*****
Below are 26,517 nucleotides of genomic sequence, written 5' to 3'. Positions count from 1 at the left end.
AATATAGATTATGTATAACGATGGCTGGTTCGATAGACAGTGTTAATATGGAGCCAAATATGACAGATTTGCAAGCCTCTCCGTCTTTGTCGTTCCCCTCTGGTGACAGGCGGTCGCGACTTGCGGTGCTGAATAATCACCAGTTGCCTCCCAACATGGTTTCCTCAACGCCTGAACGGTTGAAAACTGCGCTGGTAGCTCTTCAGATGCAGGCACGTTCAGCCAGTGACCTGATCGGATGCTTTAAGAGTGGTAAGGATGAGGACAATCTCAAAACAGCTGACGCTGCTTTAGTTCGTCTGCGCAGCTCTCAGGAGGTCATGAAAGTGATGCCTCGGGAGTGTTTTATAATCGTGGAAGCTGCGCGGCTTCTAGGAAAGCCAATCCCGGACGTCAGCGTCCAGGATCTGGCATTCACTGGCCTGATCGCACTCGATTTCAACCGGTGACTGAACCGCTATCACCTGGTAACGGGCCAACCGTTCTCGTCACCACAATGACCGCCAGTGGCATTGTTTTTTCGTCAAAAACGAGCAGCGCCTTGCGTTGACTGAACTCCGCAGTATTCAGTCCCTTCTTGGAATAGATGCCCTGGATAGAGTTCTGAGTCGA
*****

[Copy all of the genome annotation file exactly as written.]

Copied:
Below are 26,517 nucleotides of genomic sequence, written 5' to 3'. Positions count from 1 at the left end.
AATATAGATTATGTATAACGATGGCTGGTTCGATAGACAGTGTTAATATGGAGCCAAATATGACAGATTTGCAAGCCTCTCCGTCTTTGTCGTTCCCCTCTGGTGACAGGCGGTCGCGACTTGCGGTGCTGAATAATCACCAGTTGCCTCCCAACATGGTTTCCTCAACGCCTGAACGGTTGAAAACTGCGCTGGTAGCTCTTCAGATGCAGGCACGTTCAGCCAGTGACCTGATCGGATGCTTTAAGAGTGGTAAGGATGAGGACAATCTCAAAACAGCTGACGCTGCTTTAGTTCGTCTGCGCAGCTCTCAGGAGGTCATGAAAGTGATGCCTCGGGAGTGTTTTATAATCGTGGAAGCTGCGCGGCTTCTAGGAAAGCCAATCCCGGACGTCAGCGTCCAGGATCTGGCATTCACTGGCCTGATCGCACTCGATTTCAACCGGTGACTGAACCGCTATCACCTGGTAACGGGCCAACCGTTCTCGTCACCACAATGACCGCCAGTGGCATTGTTTTTTCGTCAAAAACGAGCAGCGCCTTGCGTTGACTGAACTCCGCAGTATTCAGTCCCTTCTTGGAATAGATGCCCTGGATAGAGTTCTGAGTCGA